KIYOSHI SAITO, 1907-1997
Kiyoshi Saito (1907-1997) is world renowned as one of the giants of Japanese printmaking, credited with popularizing modern Japanese prints the world over. A leader in the early Sosaku-hanga (creative print) movement, Saito's works have a boldly simple style, with flat areas of color and solid textures which are the result of his search for the essentials of nature. Unlike most printmakers, Saito usually made his color prints from a single block of wood and used unusual tools to carve the blocks, often scratching and picking at the wood rather than cutting and chiseling. Saito would often make a number of impressions of the same color to get the depth of tone he wanted, imbuing the limited palette and simple forms with unusual richness. Saito's images show a poetic sensitivity to his subjects and his medium and have a universal timelessness that will be admired for years to come. His works are displayed in major museums, public, private and corporate collections worldwide. The Kiyoshi Saito Museum, established in Saito's hometown of Aizu, Fukushima Prefecture, is dedicated to sharing his magnificent art with the world.
Saito moved from the Fukushima prefecture to Tokyo in 1932, where he studied Western-style painting at the Hongo Painting Institute. While exhibiting his oil paintings, he began making woodblock prints by cutting and printing progressively from a single block. He used unusual tools to carve his blocks, often scratching and picking at the wood rather than cutting and chiseling it. Saito would often make a number of impressions of the same color to get depth of tone he wanted, imbuing the limited palette and simple forms with unusual richness.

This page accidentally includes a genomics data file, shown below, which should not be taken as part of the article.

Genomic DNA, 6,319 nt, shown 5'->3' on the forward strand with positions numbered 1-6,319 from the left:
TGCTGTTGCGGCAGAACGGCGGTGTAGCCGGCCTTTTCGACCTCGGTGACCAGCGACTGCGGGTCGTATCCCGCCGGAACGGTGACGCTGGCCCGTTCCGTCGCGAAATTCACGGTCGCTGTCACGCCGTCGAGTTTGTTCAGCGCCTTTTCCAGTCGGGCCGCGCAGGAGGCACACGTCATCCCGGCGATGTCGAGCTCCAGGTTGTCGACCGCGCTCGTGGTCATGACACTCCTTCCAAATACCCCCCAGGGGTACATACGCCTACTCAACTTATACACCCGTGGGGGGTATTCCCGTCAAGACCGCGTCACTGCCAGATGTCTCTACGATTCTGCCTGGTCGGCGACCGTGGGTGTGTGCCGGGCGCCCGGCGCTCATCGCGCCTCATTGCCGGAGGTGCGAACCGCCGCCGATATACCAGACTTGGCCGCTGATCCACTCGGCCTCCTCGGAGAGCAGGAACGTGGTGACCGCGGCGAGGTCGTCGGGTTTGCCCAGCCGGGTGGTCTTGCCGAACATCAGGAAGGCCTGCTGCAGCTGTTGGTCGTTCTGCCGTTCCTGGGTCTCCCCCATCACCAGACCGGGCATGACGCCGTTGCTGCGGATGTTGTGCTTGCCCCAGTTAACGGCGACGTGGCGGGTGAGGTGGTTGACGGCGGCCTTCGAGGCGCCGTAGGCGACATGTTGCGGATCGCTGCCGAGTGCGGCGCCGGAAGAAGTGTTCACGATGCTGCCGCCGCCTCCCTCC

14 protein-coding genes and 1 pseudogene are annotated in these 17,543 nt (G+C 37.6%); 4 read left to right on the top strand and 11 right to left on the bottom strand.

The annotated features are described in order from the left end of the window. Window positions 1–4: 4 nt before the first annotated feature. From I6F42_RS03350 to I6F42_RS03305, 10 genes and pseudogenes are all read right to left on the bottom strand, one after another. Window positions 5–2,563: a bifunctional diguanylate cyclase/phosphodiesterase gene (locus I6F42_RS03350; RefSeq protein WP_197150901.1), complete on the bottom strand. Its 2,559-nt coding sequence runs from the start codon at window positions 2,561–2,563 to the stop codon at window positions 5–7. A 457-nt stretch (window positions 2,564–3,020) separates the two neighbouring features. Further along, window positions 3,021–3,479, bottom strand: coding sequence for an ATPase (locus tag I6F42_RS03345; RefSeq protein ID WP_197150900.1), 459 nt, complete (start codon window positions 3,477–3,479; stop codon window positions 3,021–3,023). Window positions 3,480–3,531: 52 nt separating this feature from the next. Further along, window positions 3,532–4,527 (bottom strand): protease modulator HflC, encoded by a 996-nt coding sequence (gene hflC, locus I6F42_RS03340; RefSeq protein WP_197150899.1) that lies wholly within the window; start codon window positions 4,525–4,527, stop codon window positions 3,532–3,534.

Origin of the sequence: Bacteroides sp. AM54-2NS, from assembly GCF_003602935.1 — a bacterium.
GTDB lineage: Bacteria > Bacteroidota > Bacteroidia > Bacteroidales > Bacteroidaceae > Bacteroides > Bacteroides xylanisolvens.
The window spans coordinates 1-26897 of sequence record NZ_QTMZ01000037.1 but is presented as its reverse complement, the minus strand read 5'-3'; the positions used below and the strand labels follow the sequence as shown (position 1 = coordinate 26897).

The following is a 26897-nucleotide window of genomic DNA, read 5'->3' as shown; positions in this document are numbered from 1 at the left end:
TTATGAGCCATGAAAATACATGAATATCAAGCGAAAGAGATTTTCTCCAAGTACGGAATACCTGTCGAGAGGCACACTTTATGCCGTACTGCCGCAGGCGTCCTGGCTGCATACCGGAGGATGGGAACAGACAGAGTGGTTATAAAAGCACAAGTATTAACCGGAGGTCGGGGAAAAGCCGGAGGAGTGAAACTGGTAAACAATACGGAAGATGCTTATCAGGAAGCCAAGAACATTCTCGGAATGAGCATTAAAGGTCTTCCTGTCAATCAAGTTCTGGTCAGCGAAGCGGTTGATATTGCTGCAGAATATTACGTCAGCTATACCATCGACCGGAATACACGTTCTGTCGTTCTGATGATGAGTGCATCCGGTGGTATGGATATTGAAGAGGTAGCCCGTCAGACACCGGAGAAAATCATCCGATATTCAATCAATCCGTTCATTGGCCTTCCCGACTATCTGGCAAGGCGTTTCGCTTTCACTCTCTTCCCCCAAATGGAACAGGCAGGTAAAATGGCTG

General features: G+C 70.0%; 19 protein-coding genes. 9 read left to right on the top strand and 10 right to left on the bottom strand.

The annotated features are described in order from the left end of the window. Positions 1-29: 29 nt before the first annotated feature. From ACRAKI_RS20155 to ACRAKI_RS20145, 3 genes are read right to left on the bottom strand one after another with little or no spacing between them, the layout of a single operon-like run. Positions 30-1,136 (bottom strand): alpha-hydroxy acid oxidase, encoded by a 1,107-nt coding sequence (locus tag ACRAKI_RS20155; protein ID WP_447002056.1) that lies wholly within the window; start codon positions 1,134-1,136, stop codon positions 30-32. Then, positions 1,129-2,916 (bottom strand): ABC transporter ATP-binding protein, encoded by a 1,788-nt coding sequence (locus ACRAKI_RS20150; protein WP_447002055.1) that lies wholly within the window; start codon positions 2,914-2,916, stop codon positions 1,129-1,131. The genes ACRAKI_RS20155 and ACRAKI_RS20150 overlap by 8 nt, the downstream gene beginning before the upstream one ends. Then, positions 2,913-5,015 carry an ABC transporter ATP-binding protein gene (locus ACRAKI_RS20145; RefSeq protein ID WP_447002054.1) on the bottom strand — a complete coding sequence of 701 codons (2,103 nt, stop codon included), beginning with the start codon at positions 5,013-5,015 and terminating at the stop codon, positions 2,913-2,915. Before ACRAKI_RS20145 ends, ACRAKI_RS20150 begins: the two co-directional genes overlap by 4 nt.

In 1948, Saito exhibited at the Salon Printemps, and in 1951 received first prize for Steady Gaze at the inaugural Sao Paolo Bienniale. He was then featured in Statler's, Modern Japanese Print: An Art Reborn (1956), and was invited to visit the USA by the State Department and the Asia Foundation in 1956. From that year onward, Saito exhibited widely throughout the USA and Europe. Saito made a woodblock print of Prime Minister Eisaku Sato for the cover of Time Magazine in 1967.
In his later years he moved on to figure subjects then to Buddist subjects and the building and culture of Kyoto, influenced by the works of Mondrian. Saito's prints, with their flat areas of color and solid textures were the result of his search for the essentials of nature. A rather prolific and popular artist, Saito also did such varied images as cats, dachshunds, Maiko dancers, nude women, haniwa burial figures, and imagery inspired by travels in the USA, Mexico and Europe.
New York City
Sao Paulo, Brazil--award winner
Albuquerque, New Mexico
Cairo, Egypt--prize winner
Corcoran Gallery, Washington, DC
Ljubljana, Yugoslavia--award winner
Ann Arbor, Michigan
Cincinnati Art Museum
Miami Art Museum
Museum of Fine Arts, Boston
Museum of Modern Art, New York City
National Museum of Modern Art, Tokyo
Achenbach Foundation, Palace of the Legion of Honor, San Francisco
Philadelphia Museum of Art
New York Public Library
Art Institute of Chicago
Fukushima Prefectural Museum of Art